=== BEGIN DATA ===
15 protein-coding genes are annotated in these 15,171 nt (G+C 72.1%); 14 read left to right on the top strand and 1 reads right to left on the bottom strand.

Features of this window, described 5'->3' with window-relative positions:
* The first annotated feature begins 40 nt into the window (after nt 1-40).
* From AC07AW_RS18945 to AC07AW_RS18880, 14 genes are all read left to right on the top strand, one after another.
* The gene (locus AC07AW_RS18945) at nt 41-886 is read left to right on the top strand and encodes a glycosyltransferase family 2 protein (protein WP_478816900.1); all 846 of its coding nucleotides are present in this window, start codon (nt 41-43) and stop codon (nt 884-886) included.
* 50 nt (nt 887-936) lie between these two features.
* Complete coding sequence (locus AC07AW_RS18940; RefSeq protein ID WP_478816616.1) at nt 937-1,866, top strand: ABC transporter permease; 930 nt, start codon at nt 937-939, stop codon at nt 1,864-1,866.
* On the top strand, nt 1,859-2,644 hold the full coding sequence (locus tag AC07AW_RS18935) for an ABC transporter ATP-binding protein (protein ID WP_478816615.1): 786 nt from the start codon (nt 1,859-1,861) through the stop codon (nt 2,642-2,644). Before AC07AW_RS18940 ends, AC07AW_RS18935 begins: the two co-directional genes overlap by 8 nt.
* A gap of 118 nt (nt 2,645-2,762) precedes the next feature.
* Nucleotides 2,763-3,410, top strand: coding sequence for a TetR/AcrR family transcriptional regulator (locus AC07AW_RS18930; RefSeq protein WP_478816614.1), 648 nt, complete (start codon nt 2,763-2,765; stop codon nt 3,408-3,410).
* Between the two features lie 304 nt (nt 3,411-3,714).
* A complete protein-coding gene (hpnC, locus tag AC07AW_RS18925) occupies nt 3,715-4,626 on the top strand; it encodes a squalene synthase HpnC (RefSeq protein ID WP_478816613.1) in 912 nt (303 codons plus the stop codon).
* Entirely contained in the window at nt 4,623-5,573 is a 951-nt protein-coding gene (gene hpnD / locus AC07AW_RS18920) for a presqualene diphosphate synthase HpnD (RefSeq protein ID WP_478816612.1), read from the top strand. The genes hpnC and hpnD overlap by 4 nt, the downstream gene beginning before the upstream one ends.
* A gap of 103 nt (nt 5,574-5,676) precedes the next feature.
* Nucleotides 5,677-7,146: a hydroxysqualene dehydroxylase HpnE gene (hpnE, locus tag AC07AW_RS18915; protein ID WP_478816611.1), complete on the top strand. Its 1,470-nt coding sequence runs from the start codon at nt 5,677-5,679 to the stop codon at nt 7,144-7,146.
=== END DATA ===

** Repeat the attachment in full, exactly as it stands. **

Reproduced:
15 protein-coding genes are annotated in these 15,171 nt (G+C 72.1%); 14 read left to right on the top strand and 1 reads right to left on the bottom strand.

Features of this window, described 5'->3' with window-relative positions:
* The first annotated feature begins 40 nt into the window (after nt 1-40).
* From AC07AW_RS18945 to AC07AW_RS18880, 14 genes are all read left to right on the top strand, one after another.
* The gene (locus AC07AW_RS18945) at nt 41-886 is read left to right on the top strand and encodes a glycosyltransferase family 2 protein (protein WP_478816900.1); all 846 of its coding nucleotides are present in this window, start codon (nt 41-43) and stop codon (nt 884-886) included.
* 50 nt (nt 887-936) lie between these two features.
* Complete coding sequence (locus AC07AW_RS18940; RefSeq protein ID WP_478816616.1) at nt 937-1,866, top strand: ABC transporter permease; 930 nt, start codon at nt 937-939, stop codon at nt 1,864-1,866.
* On the top strand, nt 1,859-2,644 hold the full coding sequence (locus tag AC07AW_RS18935) for an ABC transporter ATP-binding protein (protein ID WP_478816615.1): 786 nt from the start codon (nt 1,859-1,861) through the stop codon (nt 2,642-2,644). Before AC07AW_RS18940 ends, AC07AW_RS18935 begins: the two co-directional genes overlap by 8 nt.
* A gap of 118 nt (nt 2,645-2,762) precedes the next feature.
* Nucleotides 2,763-3,410, top strand: coding sequence for a TetR/AcrR family transcriptional regulator (locus AC07AW_RS18930; RefSeq protein WP_478816614.1), 648 nt, complete (start codon nt 2,763-2,765; stop codon nt 3,408-3,410).
* Between the two features lie 304 nt (nt 3,411-3,714).
* A complete protein-coding gene (hpnC, locus tag AC07AW_RS18925) occupies nt 3,715-4,626 on the top strand; it encodes a squalene synthase HpnC (RefSeq protein ID WP_478816613.1) in 912 nt (303 codons plus the stop codon).
* Entirely contained in the window at nt 4,623-5,573 is a 951-nt protein-coding gene (gene hpnD / locus AC07AW_RS18920) for a presqualene diphosphate synthase HpnD (RefSeq protein ID WP_478816612.1), read from the top strand. The genes hpnC and hpnD overlap by 4 nt, the downstream gene beginning before the upstream one ends.
* A gap of 103 nt (nt 5,574-5,676) precedes the next feature.
* Nucleotides 5,677-7,146: a hydroxysqualene dehydroxylase HpnE gene (hpnE, locus tag AC07AW_RS18915; protein ID WP_478816611.1), complete on the top strand. Its 1,470-nt coding sequence runs from the start codon at nt 5,677-5,679 to the stop codon at nt 7,144-7,146.